Knowing the difference between cash and accrual is a good first step. Step two is knowing when it matters which one you use. Cash and accrual are accounting methods. They are used when you are reviewing your financial statements, and when you are reporting your income to regulatory bodies like the IRS and the department of revenue as well as investors, lenders, and partners.
Cash means you consider income earned when it actually received. Accrual means you consider it earned as soon as you create the invoice. For tax reporting purposes, you cannot go back and forth, you select one and stick with it. When you are reviewing your financials, you can go back and forth, which you might want to do to get a better picture of your actual financial position. To clarify, here is an example.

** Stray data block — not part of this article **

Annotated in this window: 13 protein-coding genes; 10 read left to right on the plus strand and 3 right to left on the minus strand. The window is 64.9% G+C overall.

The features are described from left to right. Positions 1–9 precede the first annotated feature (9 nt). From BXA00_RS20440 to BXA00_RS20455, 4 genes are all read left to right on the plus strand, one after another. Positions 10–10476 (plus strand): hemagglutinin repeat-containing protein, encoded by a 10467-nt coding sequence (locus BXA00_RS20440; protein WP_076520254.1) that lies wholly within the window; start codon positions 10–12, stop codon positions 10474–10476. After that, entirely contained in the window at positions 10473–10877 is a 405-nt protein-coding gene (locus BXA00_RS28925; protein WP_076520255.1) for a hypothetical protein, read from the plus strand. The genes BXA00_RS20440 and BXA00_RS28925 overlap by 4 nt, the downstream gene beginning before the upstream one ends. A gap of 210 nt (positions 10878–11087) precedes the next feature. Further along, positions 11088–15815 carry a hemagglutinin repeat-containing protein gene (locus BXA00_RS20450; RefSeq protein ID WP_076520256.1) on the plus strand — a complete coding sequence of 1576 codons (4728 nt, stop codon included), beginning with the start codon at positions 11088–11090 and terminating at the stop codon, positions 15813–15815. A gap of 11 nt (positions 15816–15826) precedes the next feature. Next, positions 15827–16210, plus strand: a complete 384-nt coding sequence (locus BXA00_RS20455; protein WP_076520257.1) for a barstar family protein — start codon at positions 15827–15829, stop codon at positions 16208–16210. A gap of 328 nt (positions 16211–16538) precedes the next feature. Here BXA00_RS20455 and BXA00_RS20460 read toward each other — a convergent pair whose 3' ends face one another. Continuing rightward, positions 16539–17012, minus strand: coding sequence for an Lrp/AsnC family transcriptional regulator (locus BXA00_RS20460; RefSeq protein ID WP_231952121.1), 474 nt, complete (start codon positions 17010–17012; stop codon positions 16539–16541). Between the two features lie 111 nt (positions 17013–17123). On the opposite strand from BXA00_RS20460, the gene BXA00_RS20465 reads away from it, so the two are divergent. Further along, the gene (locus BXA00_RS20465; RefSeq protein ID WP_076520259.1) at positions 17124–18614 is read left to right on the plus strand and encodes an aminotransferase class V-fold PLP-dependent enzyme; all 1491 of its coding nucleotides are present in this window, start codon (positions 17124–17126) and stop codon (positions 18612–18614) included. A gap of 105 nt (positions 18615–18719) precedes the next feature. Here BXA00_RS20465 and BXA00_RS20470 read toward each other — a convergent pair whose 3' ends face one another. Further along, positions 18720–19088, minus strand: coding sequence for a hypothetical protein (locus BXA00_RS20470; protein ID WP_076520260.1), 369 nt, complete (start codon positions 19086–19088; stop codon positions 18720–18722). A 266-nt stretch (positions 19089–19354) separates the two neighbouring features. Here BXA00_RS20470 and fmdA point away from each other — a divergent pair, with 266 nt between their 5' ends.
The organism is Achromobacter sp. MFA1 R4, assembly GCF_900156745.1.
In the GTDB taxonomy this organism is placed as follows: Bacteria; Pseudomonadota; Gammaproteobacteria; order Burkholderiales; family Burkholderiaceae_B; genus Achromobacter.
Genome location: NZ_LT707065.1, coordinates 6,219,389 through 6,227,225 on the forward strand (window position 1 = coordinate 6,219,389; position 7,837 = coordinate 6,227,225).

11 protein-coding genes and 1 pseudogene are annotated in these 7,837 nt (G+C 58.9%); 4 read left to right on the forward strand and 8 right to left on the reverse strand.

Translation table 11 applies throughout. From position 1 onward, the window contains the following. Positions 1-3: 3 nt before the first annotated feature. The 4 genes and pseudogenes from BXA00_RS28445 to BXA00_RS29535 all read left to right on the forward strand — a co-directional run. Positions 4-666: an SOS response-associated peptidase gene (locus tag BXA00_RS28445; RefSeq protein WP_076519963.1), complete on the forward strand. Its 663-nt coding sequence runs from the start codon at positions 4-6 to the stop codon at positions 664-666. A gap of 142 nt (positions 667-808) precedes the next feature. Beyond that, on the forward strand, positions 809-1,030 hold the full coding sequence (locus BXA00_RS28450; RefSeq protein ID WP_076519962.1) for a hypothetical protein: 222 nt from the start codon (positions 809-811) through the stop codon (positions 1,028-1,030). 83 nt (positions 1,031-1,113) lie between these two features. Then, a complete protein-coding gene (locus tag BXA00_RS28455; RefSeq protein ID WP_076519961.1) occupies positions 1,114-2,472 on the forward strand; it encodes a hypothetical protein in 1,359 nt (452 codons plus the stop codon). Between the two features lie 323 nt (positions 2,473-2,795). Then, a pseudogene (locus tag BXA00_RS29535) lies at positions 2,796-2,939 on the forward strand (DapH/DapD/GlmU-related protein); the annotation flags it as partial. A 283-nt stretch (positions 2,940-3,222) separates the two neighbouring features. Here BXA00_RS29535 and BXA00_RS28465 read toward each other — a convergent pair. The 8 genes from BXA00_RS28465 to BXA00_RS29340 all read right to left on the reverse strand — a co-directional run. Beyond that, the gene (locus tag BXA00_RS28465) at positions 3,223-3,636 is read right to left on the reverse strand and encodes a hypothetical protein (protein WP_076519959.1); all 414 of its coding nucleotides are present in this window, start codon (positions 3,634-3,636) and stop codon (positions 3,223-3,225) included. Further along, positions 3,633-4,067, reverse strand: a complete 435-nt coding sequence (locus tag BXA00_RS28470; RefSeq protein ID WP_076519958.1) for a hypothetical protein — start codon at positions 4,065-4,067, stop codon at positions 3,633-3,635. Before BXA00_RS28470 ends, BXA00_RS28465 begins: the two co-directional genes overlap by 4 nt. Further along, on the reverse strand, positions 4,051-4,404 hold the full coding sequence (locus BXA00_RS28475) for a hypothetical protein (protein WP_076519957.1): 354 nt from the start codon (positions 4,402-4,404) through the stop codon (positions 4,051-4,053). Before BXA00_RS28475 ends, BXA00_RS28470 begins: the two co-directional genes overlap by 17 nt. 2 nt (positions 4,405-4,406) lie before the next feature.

Cathy’s Catering has a client who ordered a $100 cake in December of 2017 for Valentines day 2018 and paid a 50% deposit ($50.00) with the balance due on Feb 14th when the cake is delivered. If she is a cash basis taxpayer, she would show $50 earned in December 2017 and $50 earned in February 2018. If she is an accrual basis taxpayer, she would show $100 earned in December 2017 for which she would have to pay taxes on the entire amount even though half it is hasn’t been received yet. So why would someone want to do this? There are a number of reasons why, but typically it has to do with gaining the best tax advantage. Usually an accountant or financial planner is the best person to advise you on this. If you need a referral, please give us a call because we know many accountants and financial planners in the area and would be happy to provide a referral for you.